In preparation for an upcoming trip to Israel, I snagged Donald Zeigler's "Israel," a primer in a series called Modern World Nations intended for middle school students. And though the book was understandably simplistic and dry, this was to be expected for a textbook for teens. Nonetheless, it was still quite helpful to me, an admitted ignoramus about Middle Eastern politics and history who needed some help understanding some basic facts before I find myself walking around that part of the world.
Of particular value in this book was its rather comprehensive approach. Though only scratching the surface, the author managed to cover a lot of ground, discussing the history and present status of religion, governance, geography, and economics in the fascinating nation of modern Israel. And to his credit, I thought he did a remarkable job of remaining impartial and even-handed in his descriptions of the obvious tensions that exist between various religious and cultural communities that co-exist very contentiously in the Holy Land. Of course, another reviewer thought otherwise, and any readers who have a firm commitment that one of the warring parties is the rightful owner of the land of Israel and should have priority and authority over the other will surely be disappointed that the author does not align with their allegiance. But I commend Zeigler for dispassionately analyzing the reality of Middle East tensions without bowing to the twin dangers of either ignoring the situation altogether or making the book a stump-speech for one particular side. I found his approach to be tempered and responsible.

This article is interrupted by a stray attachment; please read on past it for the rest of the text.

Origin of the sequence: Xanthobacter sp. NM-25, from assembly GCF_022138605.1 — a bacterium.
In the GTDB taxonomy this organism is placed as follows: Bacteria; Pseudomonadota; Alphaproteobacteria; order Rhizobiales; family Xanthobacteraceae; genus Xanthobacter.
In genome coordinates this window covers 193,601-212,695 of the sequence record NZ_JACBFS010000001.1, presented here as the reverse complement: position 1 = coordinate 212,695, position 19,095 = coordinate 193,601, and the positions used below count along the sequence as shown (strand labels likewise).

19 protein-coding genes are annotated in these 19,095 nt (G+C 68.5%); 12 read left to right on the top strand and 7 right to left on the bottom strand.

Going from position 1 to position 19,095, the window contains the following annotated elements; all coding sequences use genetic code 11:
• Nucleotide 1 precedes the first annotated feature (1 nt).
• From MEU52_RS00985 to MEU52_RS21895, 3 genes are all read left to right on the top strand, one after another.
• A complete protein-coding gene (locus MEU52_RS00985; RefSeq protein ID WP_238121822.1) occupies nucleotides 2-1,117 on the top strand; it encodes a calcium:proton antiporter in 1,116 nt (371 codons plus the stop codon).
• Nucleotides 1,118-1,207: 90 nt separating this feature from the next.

Of course, there is much more that could have been included. I would have loved some more serious and thorough engagement with the religious undertones of the historical and present-day tensions. I think some more maps would have been helpful. And some further discussion of the more significant historical and sacred sites throughout Israel would have been interesting. But I need to remember that I'm looking at the book as a prospective tourist, so my interests certainly vary from a middle school student. Ultimately, I think that this book is a helpful guide for understanding what and who the nation of Israel is in the early part of the 21st-century, and I'm happy to recommend it to other folks like myself who are starting at ground zero and want to build a basic foundation of understanding.